to
Chris Thomasson wrote:
> "Joe Seigh" <jsei...@xemaps.com> wrote in message
> news:iKudnfC1qrPxZRze...@comcast.com...
>
>>So these processor manufacturers all have these
>>nice new multi-core cpu's but apart from market
>>hyperbole (these cpu's will save the environment, etc...)
>>I don't see them actually doing anything to exploit their
>>potential. By "them", I mean them not us. We of course
>>know to do. But what's going on to get all the applications
>>to start exploiting this?
>
[...]

>
>
>>The magic parallelization fairy?
>
>
> Well, the fact that double-width compare-and-swap did not get "reliably"
> ported to 64-bit architectures make be think that may be relying on a
> magical fairy to come down and show application developers the light...
> Luckily there are some algorithms out there (e.g., VZOOM and RCU-SMR) that
> can help applications boost performance and efficiently scale-up to the new
> multi-core designs right now. However, in order for this stuff to really
> take off I believe that its going to take somebody to "bite-the-bullet" and
> incorporate one of these solutions into their application architecture. Then
> let the performance and scalability improvement(s) speak for themselves...
>
Yes, but when. I can just see that in some Intel/Sun/... quarterly earnings
report. "Eventually someone will 'bite-the-bullet' and start exploiting
multicores and then people will buy our cpu's again". Seems strange
expecially for Intel which doesn't like to leave things to chance.

>
>
> As of now I am only using VZOOM for in-house projects. Maybe I should do
> something commercial with it... Ahhhh, it would probably be a waste of
> time... Perhaps I should use it to implement a speedy STM framework, since
> transactions seem to be the way things are going to go anyway...
>

I see you've found out that application bloat has certainly raised the
barrier to entry.

Joe Seigh

unread,
Nov 22, 2005, 8:35:49 AM11/22/05
to
Ken Hagan wrote:

[...]


> I agree, and perhaps I wasn't clear. My point is that *existing*
> software can exploit 2- and 4- core systems. The hardware is not (yet)
> running ahead of the software. We won't hit that problem until 2010-ish.
>
> On an optimistic note, in the next four years, developers will have
> an incentive to write software that runs equally well on 1, 2 or 4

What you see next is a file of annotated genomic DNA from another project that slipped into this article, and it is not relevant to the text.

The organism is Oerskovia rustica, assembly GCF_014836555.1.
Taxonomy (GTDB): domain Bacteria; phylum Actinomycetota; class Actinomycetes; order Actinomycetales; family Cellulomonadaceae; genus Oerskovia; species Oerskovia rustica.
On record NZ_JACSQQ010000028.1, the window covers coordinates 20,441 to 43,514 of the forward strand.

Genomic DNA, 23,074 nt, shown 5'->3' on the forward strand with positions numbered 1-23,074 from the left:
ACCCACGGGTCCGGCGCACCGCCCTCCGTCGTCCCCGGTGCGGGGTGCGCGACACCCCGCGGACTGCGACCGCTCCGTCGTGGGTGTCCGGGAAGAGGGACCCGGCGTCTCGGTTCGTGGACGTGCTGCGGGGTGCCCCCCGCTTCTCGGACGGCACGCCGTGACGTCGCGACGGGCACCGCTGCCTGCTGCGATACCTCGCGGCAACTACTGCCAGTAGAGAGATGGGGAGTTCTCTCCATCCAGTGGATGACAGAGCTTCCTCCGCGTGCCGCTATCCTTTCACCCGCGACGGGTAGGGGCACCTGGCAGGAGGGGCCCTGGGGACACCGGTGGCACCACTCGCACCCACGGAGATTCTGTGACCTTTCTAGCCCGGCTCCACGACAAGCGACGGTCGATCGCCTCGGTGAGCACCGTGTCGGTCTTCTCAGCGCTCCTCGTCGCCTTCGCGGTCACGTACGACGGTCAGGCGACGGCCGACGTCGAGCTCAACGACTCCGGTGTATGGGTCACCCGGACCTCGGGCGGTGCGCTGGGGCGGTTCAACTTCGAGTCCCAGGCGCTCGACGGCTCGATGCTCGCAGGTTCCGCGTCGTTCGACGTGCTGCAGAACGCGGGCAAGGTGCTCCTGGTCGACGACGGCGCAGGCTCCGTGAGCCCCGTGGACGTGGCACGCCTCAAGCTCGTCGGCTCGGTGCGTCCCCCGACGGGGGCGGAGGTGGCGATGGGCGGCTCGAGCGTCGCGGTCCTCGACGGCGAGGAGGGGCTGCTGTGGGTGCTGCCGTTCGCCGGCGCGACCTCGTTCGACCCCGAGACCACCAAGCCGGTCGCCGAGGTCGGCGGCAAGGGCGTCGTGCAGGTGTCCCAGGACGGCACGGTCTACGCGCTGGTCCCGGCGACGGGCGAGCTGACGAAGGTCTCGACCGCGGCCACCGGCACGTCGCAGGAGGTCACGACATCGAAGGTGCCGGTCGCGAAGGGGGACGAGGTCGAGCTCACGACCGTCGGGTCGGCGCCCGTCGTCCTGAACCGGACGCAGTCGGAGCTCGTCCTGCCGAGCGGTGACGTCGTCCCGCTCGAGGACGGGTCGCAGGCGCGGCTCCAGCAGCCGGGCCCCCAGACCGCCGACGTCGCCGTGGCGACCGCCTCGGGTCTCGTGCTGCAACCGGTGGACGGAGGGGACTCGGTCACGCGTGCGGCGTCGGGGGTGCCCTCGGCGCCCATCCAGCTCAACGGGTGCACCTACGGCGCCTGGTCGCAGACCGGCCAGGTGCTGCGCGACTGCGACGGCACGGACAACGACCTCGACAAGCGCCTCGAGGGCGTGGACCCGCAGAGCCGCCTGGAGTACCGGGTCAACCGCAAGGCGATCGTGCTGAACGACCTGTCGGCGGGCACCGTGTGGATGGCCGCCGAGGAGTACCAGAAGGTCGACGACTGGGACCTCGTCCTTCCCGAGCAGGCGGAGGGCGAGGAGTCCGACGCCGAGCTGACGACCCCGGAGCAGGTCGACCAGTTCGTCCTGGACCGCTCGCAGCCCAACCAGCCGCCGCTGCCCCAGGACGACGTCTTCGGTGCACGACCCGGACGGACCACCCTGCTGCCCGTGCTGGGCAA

> core systems. They've never had that before, and it isn't *that* hard
> in many cases, so things might just be different this time. Having done
> that, such software might not suck on 8 or 16 core systems. We may have
> almost a decade before we need a solution to the hard problem.

8 and 16 processors is about when you start running into scalability
problems and it gets expotentially worse. If the nature of the solution
is we can just plug it in and everything runs faster just like plugging
in a faster processor used to do, then we'll be okay. Otherwise...

Joe Seigh

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Nov 22, 2005, 11:10:22 AM11/22/05
to
Chris Thomasson wrote:
> "Joe Seigh" <jsei...@xemaps.com> wrote in message
>
>
>>The magic parallelization fairy?
>
>
> Well, the fact that double-width compare-and-swap did not get "reliably"
> ported to 64-bit architectures make be think that may be relying on a
> magical fairy to come down and show application developers the light...

I should add that I have a work around for that problem for one
situations at least. It's lock-free and doesn't involve KCSS (k-compare,
single swap) which is only obstruction-free. The only real beneficiary
would be sparc which doesn't have double wide compare and swap. It's not
likely that I'll get a Niagara processor to play around with however.

Eric P.

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Nov 22, 2005, 11:30:50 AM11/22/05
to
Joe Seigh wrote:
>
> Yes, but when. I can just see that in some Intel/Sun/... quarterly earnings
> report. "Eventually someone will 'bite-the-bullet' and start exploiting
> multicores and then people will buy our cpu's again". Seems strange
> expecially for Intel which doesn't like to leave things to chance.

It depends on which market you are considering. If it is the mass
home, small business and office desktop market then they are
simply acknowledging that it will take more than ads with the
double mint twins dancing in bunny suits to sell du-lies,
and that the traditional "new front grill on this years model"
or the "my GHz are bigger than yours" approaches of the past
probably won't work.

Without that mass market, it remains a specialized and
only certain app producers will make the effort.

Eric

Russell Crook - Computer Systems - System Engineer

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Nov 22, 2005, 1:03:29 PM11/22/05
to
Joe Seigh wrote:
> Chris Thomasson wrote:
>
>> "Joe Seigh" <jsei...@xemaps.com> wrote in message
>>
>>> The magic parallelization fairy?

Probably. Said fairy was obviously around for all the
existing software that works well on 8, 16, 32, 64 etc.
way systems (database applications, web servers, that kind of stuff).
There are many, many such systems running today.

IOW, stuff that already runs well on larger arity SMPs